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November 8, 2004

Over 2 million prisoners and counting

The Justice Department's Bureau of Justice Statistics released yesterday its data-rich bulletin, "Prisoners in 2003," which provides a wealth of information about national correction rates. The lead in this NY Times story about the report highlights that "the number of inmates in state and federal prisons rose 2.1 percent last year, even as violent crime and property crime fell." However, as TalkLeft highlights here, there are many other noteworthy national numbers in this report. The one that always catches my eye is total prisoners, and the report indicates that 2,212,475 total persons were behind bars in the US on December 31 last year.

Especially when our national dialogue is about a divided country, I find it especially interesting to focus on the state-level data in this amazing report. Consider, for example, that:

Eleven States exceeded the national prison incarceration rate of 482 per 100,000 residents, led by Lousiana (801), Mississippi (768), Texas (702), and Oklahoma (636). Nine States, including Maine (149), Minnesota (155), and North Dakota (181), had rates that were less than half the national rate.

But, of course, total prison populations  tell only part of the story; rates of change are also crucial to understanding the true state of sentencing and corrections today.  So consider:

Between January 1 and December 31, 2003, North Dakota experienced the largest increase in prison populations (up 11.4%), followed by Minnesota (10.3%), Montana (up 8.9%), and Wyoming (up 7.8%). Eleven States experienced a decline. Connecticut had the largest decline (down 4.2%), followed by New York (down 2.8%), Michigan (down 2.4%), and New Jersey (down 2.3%). In absolute numbers of inmates, 4 jurisdictions grew by at least 2,000 inmates during 2003. The Federal system (up 9,531), experienced the largest growth, followed by Texas (up 4,908), Florida (up 4,384), and California (up 3,126). New York and Michigan had a drop of at least 1,000 inmates (down 1,867 and 1,233, respectively).

November 8, 2004 at 07:37 AM | Permalink

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Comments

It's good to see more bad people going to prison, however, I think the prosecutors need to stop going for life in prison and instead go for the death penalty for murderers and rapists.

Posted by: Joe | Nov 8, 2004 9:27:00 AM

Over 2 million and counting: One in 140 American adults are in prison or jail...
1 in 140 - but what about the families? Read the blogs on sentencing disparities and get excited about Blakely or Booker and Fanfan, and then realize that most prisoners in either state or federal prisons are males. They're sons, fathers, brothers - add an average of 4 family members to each prisoner and you've got 4 x the 2.2 million plus prisoners. That should be a real good reason for a real grass roots movement towards sentencing reforms. Understand that the plea bargain is an incentive for prosecutors to just railroad a defendant into a guilty plea or face the threat of enhanced sentence levels. We need to also understand that the overcrowding in federal prisons, thanks to the "war on drugs", has eliminated virtually every possible chance a (usually young)federal prisoner has to learn something other than a quick way to make a dollar - and once again we're looking at the new federal prisoner as the standard: young, usually male, usually plea bargained into an average of 10 years or more, thanks to overzealous prosecutors and greedy criminal attorneys (sorry for sounding so bitter, but I'm so tired of hearing about Anders briefs filed by attorneys who took the money, talked the defendant into a plea bargain, and filed an Anders brief when the defendant was broke, heading for jail). If you know someone in jail or prison - you probably should pay attention to what the Supreme Court does in the next month or so...and pray for all of us who are so adversely affected by mandatory minimum and the federal sentencing guidelines.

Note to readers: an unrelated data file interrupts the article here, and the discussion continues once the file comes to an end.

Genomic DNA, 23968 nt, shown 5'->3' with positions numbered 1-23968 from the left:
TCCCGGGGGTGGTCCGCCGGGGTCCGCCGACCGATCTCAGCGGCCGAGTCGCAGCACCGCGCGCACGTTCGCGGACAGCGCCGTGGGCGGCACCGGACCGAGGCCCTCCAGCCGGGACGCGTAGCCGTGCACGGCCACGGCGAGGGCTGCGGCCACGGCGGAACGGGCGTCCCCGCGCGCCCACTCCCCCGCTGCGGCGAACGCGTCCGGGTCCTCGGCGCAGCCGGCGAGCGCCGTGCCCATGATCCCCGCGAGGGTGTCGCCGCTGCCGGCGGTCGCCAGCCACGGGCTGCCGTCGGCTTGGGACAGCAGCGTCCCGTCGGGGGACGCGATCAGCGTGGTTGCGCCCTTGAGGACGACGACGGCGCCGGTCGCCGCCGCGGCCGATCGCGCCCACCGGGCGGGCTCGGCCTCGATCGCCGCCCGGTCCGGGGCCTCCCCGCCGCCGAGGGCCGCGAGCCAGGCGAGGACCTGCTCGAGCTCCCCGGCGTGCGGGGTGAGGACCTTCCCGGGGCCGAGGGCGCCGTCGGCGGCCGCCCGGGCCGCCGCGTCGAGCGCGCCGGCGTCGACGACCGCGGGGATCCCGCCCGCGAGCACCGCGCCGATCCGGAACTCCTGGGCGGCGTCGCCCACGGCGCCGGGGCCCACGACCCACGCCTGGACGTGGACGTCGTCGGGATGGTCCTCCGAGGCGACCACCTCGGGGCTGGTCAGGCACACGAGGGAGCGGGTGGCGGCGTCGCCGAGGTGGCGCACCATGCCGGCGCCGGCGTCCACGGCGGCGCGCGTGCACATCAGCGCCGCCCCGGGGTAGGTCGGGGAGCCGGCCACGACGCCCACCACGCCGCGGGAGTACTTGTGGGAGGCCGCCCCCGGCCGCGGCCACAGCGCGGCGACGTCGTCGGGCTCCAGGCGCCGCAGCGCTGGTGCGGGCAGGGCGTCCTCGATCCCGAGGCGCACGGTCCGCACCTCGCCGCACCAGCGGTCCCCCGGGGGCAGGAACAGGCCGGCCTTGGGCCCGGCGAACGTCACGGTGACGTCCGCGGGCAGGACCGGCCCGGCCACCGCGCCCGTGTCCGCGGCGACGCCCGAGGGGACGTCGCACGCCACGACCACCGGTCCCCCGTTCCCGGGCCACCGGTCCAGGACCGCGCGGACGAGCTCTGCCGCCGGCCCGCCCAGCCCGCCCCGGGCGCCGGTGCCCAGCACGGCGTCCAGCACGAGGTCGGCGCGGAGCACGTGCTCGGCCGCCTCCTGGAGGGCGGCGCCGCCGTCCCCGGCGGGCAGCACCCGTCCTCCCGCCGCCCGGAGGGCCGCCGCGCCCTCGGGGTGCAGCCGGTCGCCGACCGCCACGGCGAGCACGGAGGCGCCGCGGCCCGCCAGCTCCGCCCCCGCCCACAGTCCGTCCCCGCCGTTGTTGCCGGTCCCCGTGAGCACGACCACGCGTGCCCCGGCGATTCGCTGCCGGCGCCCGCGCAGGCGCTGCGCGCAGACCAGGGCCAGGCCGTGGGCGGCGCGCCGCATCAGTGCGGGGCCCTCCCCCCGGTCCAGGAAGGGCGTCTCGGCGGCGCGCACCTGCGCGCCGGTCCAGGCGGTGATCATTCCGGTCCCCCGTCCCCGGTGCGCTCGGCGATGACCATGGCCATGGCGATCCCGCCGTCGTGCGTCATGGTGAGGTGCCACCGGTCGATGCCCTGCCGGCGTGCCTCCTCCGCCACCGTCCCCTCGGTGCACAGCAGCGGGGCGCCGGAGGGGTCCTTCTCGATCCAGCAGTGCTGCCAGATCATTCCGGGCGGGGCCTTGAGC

Posted by: Mary H | Nov 26, 2004 1:36:32 AM

I am a friend to a person behind bars and his sentence is not proportional to what his co defendant got which is not fair to him and to the people who care for him. the person i am talking about is incarcerated for 155yrs to life for robbery and his co defendant got only 6 yrs both had the same criminal history and priors;one got the chance to rehabilitate and the other is sitting in prison still. his family does not have enough money to get a lawyer who can actually represent him and them in the right way so as to get him a second chance just like the other one received or at least to reduce his sentence in some way.

Posted by: natally | Dec 17, 2004 1:57:47 PM

my name is Christal Viator, My ex husbands name is Gus Cahanin and is incarcerated in Winnsboro Detention in Winnsboro Lousiana he was convicted of stealing guns to sell for drugs he was convicted yrs ago for stealing also but this time it was to buy drugs he is 49 yrs old and never was in to drugs while we were together he was always a good father before the drugs came into his life. I help get him arrested along with his children by his first wife to help him. Well we thought that they would have helped him get into a drug program instead they locked him up for 5 yrs he is not a violent affender so I was hoping that he could get out with this new law that has passed. My daughter is 16 and my son is 11 they need there dad in there life not because of child support but just to be there when they need him. so I dont knowif this letter will help any at all but I dont know how to get someones attention to help get him out please help if you can help in any way it would be greatly appreciated. thanks, christal viator

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